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Peter Grünberg

AKA Peter Andreas Grünberg

Born: 18-May-1939
Birthplace: Pilsen, Czech Republic
Died: 7-Apr-2018
Location of death: Jülich, Nordrhein-Westfalen, Germany
Cause of death: unspecified

Gender: Male
Race or Ethnicity: White
Sexual orientation: Straight
Occupation: Physicist

Nationality: Germany
Executive summary: Giant magnetoresistance

German physicist Peter Grünberg discovered that thin layers of alternating metals react noticeably to even the most minute changes in magnetism, as a combination of magnetism and electron spin causes conductance in the stacks of magnetic layers the change. Called giant magnetoresistance (GMR), this is the principle that allows mind-bogglingly tiny particles to be used in data storage, generating the electrical signals that computers read. Advances in GMR have allowed hard disks to read and write much more data, leading to cheaper and more reliable computers, mp3 players, and countless further high-tech applications. Grünberg won the Nobel Prize in Physics in 2007, sharing the honor and cash stipend (about US$1.5 million) with French physicist Albert Fert, who conducted similar research concurrently but independently.

Father: Theodore Grünberg (d. 1945 prison camp)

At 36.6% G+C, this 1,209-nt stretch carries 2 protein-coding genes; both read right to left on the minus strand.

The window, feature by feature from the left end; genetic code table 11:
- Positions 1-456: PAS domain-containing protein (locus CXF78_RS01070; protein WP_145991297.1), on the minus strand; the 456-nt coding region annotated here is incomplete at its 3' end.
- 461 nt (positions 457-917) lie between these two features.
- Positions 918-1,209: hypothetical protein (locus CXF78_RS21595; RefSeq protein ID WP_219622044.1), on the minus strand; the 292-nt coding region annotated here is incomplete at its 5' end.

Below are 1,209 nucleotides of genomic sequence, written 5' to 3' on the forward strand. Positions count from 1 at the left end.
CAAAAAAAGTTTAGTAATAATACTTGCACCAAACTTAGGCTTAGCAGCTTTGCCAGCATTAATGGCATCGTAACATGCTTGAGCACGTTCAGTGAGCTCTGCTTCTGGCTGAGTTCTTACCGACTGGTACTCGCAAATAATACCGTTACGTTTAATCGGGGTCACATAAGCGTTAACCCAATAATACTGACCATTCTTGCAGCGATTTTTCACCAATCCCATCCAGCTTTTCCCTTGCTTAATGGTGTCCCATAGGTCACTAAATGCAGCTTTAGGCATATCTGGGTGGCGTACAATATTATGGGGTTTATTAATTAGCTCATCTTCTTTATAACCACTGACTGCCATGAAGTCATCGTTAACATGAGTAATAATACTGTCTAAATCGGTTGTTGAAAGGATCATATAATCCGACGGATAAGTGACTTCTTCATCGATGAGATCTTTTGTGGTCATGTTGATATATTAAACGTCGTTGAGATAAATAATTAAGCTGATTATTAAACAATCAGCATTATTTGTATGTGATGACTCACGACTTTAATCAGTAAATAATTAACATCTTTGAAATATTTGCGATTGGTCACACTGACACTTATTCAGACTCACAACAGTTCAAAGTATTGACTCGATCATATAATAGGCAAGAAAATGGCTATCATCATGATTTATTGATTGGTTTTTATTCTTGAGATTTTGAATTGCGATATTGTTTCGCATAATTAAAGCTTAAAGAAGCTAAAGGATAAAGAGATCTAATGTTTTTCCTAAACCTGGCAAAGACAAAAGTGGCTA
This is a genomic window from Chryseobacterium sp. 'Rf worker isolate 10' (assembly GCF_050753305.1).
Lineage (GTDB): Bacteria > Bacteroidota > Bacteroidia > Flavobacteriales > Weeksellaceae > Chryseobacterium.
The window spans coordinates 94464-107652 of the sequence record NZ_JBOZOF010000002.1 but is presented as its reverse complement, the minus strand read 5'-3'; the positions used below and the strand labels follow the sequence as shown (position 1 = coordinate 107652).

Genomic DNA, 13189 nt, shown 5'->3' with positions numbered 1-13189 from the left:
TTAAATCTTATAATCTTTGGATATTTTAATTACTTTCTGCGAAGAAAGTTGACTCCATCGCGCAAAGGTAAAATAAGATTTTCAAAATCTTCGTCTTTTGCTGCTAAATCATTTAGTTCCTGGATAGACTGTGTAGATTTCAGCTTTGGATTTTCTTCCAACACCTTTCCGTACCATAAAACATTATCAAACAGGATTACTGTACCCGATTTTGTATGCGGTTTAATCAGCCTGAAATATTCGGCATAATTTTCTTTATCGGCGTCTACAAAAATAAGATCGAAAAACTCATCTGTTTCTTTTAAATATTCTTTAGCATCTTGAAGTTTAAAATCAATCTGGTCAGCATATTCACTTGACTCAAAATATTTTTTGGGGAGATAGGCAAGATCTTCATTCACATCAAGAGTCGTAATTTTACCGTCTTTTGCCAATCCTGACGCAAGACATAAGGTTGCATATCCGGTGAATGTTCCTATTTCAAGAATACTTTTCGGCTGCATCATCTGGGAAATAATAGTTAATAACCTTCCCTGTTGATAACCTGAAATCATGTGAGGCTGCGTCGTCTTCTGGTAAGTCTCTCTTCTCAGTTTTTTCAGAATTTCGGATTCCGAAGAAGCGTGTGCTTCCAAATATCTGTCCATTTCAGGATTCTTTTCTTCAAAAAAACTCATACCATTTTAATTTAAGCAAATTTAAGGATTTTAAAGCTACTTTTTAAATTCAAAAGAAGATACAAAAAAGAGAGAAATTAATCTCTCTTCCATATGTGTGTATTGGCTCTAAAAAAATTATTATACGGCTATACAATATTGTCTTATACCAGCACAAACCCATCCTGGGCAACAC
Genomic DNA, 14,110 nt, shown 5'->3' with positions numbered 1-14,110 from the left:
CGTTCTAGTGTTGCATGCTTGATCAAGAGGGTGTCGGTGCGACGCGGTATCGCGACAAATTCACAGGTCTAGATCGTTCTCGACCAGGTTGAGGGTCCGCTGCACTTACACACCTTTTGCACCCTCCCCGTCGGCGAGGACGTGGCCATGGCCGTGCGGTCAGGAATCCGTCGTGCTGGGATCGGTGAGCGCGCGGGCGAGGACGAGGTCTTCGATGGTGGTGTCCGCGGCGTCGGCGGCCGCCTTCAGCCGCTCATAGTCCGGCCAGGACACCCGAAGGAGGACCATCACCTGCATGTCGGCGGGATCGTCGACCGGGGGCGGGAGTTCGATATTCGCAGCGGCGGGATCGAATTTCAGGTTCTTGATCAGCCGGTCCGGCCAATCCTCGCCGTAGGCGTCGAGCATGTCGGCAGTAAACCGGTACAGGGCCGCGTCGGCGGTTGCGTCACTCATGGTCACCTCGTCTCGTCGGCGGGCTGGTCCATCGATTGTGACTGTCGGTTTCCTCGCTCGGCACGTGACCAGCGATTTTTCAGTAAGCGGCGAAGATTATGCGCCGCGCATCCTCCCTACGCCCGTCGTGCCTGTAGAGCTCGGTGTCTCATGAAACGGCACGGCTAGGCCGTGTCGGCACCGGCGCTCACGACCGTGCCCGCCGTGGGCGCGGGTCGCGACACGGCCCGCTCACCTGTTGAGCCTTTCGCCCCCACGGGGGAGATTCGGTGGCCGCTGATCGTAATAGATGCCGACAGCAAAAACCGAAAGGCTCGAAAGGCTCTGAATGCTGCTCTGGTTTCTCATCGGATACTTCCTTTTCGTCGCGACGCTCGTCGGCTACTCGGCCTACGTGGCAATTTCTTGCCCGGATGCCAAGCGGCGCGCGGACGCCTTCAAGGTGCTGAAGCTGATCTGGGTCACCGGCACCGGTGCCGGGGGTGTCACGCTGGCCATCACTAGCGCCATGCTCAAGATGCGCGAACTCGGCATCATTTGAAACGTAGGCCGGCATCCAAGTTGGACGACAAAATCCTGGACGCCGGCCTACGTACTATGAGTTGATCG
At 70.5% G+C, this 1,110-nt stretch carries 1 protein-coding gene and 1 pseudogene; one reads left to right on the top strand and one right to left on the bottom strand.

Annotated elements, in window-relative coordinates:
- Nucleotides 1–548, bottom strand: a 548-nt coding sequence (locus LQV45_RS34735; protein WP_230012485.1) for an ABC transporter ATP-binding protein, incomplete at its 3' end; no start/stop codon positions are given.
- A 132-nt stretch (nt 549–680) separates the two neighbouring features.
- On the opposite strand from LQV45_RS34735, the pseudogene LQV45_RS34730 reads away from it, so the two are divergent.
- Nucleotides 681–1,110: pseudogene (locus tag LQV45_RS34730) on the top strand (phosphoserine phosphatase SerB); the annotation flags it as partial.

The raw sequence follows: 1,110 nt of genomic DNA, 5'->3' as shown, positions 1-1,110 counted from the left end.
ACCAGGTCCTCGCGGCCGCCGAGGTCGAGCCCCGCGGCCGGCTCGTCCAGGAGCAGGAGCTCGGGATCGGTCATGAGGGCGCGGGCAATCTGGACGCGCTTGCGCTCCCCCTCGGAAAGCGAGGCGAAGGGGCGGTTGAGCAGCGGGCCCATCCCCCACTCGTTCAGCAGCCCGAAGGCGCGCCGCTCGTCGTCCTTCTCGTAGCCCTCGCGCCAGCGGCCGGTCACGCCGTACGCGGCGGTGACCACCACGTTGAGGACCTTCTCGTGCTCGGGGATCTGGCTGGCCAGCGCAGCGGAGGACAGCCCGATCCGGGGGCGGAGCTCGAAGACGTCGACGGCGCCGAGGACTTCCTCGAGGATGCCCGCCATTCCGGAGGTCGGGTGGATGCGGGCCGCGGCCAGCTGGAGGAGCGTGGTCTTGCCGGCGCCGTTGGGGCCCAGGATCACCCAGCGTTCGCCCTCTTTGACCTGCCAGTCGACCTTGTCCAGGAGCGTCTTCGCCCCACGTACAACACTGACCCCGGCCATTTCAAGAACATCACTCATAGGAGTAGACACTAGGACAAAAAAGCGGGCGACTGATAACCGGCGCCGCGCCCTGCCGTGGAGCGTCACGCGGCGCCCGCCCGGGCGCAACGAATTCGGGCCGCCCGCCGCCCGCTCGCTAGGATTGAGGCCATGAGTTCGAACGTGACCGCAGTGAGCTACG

Mother: Anna
Wife: Helma Prausa (m. 1966, one son, two daughters)
Son: Andreas Grünberg (b. 1973)
Daughter: Sylvia Grünberg (b. 1974)
Daughter: Katharina Grünberg (b. 1981)

    High School: Lauterbach Gymnasium, Lauterbach, Germany (1959)
    University: BS Mathematics, Johann Wolfgang Goethe University (1962)
    University: MS Physics, Darmstadt University of Technology (1966)
    University: PhD Physics, Darmstadt University of Technology (1969)
    Scholar: Physics, Carleton University (1969-72)
    Scholar: Physics, University of Cologne (1984)
    Professor: Physics, Tohoku University (1988)
    Teacher: Physics, University of Cologne (1992-2004)

    Wolf Prize in Physics 2006 (with Albert Fert)
    Nobel Prize for Physics 2007 (with Albert Fert)
    Japan Prize 2007
    Jülich Research Center Institute for Solid State Physics (1972-2004)
    Argonne National Laboratory (1984-85)

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